Nanostructures, Waveguides, Numerical Modeling, Particle Swarm Optimization, Dispersion, Delay Lines, Bragg Gratings, Microcavities


Optical filters encompass a vast array of devices and structures for a wide variety of applications. Generally speaking, an optical filter is some structure that applies a designed amplitude and phase transform to an incident signal. Different classes of filters have vastly divergent characteristics, and one of the challenges in the optical design process is identifying the ideal filter for a given application and optimizing it to obtain a specific response. In particular, it is highly advantageous to obtain a filter that can be seamlessly integrated into an overall device package without requiring exotic fabrication steps, extremely sensitive alignments, or complicated conversions between optical and electrical signals. This dissertation explores three classes of nano-scale optical filters in an effort to obtain different types of dispersive response functions. First, dispersive waveguides are designed using a sub-wavelength periodic structure to transmit a single TE propagating mode with very high second order dispersion. Next, an innovative approach for decoupling waveguide trajectories from Bragg gratings is outlined and used to obtain a uniform second-order dispersion response while minimizing fabrication limitations. Finally, high Q-factor microcavities are coupled into axisymmetric pillar structures that offer extremely high group delay over very narrow transmission bandwidths. While these three novel filters are quite diverse in their operation and target applications, they offer extremely compact structures given the magnitude of the dispersion or group delay they introduce to an incident signal. They are also designed and structured as to be formed on an optical wafer scale using standard integrated circuit fabrication techniques. A number of frequency-domain numerical simulation methods are developed to fully characterize and model each of the different filters. The complete filter response, which includes the dispersion and delay characteristics and optical coupling, is used to evaluate each filter design concept. However, due to the complex nature of the structure geometries and electromagnetic interactions, an iterative optimization approach is required to improve the structure designs and obtain a suitable response. To this end, a Particle Swarm Optimization algorithm is developed and applied to the simulated filter responses to generate optimal filter designs.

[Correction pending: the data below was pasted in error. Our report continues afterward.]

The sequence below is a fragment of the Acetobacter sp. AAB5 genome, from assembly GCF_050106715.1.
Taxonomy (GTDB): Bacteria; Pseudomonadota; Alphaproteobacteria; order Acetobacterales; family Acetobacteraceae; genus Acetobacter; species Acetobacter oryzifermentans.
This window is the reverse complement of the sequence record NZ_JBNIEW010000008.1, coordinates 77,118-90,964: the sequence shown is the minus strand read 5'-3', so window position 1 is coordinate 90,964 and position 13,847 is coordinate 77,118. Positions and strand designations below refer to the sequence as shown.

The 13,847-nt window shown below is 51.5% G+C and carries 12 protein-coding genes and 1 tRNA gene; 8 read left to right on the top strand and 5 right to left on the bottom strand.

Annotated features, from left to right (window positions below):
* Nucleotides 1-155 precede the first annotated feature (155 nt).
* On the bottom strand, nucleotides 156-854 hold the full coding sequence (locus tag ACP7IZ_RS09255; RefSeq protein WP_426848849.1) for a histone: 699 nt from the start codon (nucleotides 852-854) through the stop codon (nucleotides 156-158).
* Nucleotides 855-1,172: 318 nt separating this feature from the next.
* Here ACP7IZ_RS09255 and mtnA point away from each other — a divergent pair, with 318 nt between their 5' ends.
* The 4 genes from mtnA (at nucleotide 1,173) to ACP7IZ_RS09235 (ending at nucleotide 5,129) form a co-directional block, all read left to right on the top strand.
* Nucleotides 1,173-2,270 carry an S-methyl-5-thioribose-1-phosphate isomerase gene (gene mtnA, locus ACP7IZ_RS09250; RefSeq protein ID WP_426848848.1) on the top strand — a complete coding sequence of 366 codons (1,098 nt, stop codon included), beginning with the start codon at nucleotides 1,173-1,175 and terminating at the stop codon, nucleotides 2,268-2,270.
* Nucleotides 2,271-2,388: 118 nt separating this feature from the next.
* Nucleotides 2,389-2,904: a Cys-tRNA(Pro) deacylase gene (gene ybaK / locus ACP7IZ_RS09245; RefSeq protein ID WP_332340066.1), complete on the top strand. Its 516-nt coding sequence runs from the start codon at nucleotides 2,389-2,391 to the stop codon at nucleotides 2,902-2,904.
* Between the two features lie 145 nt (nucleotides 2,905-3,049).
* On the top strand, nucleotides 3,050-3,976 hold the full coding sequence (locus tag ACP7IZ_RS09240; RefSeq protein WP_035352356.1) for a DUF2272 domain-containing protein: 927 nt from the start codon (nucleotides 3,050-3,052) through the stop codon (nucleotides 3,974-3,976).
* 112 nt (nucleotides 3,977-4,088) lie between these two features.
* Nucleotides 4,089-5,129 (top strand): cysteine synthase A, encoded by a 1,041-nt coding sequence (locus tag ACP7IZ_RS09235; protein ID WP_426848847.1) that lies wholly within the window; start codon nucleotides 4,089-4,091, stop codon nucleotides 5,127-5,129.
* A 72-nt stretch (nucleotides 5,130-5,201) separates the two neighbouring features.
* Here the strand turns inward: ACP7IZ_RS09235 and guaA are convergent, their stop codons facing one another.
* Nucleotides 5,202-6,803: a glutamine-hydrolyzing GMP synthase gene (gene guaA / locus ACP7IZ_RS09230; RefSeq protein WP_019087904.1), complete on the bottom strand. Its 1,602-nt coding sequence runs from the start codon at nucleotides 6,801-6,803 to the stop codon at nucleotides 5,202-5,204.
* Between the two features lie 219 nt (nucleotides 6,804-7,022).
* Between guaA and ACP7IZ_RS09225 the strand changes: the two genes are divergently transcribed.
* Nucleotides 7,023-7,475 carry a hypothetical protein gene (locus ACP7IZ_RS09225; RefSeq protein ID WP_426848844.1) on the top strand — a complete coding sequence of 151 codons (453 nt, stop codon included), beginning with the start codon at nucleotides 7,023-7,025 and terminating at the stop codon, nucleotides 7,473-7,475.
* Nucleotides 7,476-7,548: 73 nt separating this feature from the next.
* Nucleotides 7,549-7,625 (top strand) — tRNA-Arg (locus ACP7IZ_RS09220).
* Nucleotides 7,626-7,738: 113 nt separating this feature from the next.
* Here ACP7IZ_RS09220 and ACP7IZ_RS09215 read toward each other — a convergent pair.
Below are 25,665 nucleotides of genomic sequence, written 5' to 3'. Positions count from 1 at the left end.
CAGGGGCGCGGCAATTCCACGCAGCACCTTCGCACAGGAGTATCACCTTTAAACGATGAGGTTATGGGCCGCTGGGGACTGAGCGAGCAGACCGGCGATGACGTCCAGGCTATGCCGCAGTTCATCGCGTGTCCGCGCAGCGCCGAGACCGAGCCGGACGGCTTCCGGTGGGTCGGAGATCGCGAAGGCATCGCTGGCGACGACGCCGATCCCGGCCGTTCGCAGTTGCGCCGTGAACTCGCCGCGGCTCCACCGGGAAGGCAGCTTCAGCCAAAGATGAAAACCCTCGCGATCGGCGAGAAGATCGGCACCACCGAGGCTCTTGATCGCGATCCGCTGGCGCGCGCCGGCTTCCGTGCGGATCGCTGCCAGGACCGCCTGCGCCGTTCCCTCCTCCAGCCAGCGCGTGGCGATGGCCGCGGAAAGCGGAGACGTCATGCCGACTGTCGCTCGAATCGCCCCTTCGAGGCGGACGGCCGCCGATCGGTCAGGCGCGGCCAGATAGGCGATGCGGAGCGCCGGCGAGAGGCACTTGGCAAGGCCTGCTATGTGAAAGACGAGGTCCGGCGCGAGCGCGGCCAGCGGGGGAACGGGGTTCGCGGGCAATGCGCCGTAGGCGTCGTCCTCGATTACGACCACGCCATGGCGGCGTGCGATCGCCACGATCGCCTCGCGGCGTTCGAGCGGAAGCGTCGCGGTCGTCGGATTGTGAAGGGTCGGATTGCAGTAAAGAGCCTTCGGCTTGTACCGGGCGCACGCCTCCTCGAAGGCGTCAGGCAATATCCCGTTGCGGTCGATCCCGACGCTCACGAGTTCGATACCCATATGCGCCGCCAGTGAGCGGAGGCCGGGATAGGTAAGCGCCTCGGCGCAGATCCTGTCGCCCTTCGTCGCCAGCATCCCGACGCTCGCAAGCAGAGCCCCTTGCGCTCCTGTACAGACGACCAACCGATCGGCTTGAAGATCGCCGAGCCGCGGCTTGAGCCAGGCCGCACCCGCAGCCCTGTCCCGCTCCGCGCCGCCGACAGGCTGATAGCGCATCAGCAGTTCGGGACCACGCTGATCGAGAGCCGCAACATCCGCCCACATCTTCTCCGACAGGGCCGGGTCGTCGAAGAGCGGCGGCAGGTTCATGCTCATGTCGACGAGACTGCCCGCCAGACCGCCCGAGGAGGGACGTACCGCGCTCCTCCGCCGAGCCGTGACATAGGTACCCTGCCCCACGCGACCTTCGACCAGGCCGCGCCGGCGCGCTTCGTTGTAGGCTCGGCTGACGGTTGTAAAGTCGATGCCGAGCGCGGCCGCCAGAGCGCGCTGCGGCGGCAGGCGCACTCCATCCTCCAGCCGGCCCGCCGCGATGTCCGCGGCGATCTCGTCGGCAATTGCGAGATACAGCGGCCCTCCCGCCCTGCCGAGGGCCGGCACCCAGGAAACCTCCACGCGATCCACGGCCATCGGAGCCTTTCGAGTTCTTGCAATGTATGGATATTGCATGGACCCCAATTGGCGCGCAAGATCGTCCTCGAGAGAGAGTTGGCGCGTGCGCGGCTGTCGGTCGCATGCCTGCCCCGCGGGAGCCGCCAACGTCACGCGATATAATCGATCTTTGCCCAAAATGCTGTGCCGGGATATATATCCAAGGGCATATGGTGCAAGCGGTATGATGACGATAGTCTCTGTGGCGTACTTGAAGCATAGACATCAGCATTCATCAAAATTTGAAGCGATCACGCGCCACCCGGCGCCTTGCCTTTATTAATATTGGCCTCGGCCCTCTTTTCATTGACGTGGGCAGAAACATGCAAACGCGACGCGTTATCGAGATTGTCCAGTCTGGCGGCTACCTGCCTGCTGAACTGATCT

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Graduation Date



Moharam, M. G. (Jim)


Doctor of Philosophy (Ph.D.)


College of Optics and Photonics


Optics and Photonics

Degree Program









Release Date

May 2009

Length of Campus-only Access


Access Status

Doctoral Dissertation (Open Access)